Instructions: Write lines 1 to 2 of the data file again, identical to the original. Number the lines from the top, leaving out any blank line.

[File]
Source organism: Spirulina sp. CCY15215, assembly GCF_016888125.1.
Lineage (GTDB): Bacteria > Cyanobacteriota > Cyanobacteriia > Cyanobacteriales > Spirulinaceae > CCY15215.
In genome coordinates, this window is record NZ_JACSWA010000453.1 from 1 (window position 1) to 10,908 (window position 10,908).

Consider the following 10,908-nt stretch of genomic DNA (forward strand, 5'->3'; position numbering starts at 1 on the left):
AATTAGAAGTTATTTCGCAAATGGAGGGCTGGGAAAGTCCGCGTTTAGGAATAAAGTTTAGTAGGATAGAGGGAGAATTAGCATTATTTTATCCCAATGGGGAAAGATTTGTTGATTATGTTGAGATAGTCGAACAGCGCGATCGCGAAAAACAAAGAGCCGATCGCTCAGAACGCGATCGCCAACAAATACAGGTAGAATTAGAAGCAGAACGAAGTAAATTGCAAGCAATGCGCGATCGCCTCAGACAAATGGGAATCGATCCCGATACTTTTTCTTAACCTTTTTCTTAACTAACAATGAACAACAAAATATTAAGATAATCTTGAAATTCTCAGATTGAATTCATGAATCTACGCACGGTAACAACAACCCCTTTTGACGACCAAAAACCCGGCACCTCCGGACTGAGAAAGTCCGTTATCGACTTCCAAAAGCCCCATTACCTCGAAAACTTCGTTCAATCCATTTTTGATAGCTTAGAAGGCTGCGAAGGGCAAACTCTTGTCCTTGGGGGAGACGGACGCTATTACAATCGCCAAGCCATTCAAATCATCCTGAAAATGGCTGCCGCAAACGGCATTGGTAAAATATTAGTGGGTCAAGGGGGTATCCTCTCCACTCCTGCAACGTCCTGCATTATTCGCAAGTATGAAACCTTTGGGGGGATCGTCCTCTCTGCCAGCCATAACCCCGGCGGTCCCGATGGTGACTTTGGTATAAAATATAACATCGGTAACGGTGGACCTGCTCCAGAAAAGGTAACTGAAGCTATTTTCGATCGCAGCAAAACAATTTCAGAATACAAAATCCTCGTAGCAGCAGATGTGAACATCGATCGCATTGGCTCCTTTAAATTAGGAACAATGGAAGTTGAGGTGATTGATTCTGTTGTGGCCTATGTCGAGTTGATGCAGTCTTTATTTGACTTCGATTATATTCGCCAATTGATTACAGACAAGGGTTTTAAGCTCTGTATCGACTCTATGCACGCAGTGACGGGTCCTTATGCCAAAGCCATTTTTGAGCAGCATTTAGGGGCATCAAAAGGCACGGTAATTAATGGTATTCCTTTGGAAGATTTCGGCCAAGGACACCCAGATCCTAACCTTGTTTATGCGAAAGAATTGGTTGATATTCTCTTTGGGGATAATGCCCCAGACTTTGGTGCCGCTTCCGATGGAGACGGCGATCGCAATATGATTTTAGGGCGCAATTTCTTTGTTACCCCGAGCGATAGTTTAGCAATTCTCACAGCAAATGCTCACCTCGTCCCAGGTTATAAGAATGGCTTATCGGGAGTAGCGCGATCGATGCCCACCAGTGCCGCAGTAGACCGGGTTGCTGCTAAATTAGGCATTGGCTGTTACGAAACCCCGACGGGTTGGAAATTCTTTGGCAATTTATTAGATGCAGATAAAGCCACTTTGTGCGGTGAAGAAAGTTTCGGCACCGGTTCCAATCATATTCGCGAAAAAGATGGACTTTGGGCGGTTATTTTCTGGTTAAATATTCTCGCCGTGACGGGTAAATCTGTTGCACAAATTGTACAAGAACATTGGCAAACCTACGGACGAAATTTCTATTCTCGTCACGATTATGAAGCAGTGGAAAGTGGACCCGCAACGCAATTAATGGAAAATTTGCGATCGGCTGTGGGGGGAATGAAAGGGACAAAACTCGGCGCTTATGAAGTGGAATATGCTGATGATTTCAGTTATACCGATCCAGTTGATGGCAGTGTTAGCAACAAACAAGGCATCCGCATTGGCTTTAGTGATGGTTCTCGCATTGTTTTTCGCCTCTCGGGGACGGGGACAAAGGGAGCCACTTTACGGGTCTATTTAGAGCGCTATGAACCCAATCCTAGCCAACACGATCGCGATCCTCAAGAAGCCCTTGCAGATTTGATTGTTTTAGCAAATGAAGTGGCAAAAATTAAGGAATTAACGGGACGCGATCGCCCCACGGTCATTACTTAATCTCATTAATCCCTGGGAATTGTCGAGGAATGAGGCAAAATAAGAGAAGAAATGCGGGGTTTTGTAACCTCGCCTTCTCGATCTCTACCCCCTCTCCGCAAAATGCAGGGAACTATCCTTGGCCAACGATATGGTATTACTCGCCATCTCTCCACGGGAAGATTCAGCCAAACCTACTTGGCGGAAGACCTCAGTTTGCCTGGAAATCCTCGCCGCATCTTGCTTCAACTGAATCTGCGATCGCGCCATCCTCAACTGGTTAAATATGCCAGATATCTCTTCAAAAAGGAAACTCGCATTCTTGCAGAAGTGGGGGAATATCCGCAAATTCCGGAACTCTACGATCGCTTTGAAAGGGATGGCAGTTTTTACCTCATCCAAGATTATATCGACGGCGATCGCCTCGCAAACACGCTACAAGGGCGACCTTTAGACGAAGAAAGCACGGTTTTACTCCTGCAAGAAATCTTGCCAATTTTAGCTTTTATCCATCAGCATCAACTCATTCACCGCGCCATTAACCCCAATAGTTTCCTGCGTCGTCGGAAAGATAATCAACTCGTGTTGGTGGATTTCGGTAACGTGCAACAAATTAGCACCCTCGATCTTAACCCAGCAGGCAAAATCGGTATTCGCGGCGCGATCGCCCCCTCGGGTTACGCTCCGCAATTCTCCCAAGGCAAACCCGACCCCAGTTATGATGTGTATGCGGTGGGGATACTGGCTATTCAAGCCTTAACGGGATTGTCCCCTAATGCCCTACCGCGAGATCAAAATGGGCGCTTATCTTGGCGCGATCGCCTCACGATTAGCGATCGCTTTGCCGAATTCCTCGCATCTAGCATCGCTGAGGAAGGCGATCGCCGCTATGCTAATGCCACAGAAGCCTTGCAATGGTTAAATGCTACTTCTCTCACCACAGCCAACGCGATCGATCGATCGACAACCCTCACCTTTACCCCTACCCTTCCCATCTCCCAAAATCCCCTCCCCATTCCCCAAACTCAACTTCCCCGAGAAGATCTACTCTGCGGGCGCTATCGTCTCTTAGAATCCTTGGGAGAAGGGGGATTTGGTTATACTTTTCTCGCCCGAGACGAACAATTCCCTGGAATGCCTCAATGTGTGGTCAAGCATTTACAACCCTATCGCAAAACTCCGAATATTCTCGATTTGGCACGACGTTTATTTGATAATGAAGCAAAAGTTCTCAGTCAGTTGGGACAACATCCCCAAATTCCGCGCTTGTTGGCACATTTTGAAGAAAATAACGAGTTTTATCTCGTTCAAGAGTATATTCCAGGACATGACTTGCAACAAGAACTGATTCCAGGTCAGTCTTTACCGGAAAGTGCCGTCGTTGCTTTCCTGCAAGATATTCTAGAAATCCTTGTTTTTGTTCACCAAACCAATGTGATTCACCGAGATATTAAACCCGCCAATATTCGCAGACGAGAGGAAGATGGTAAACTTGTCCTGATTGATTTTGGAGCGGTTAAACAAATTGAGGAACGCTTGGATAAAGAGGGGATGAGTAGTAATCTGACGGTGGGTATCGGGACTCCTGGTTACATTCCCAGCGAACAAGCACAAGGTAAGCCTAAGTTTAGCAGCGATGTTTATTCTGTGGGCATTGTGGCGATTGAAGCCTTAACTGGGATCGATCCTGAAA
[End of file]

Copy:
Source organism: Spirulina sp. CCY15215, assembly GCF_016888125.1.
Lineage (GTDB): Bacteria > Cyanobacteriota > Cyanobacteriia > Cyanobacteriales > Spirulinaceae > CCY15215.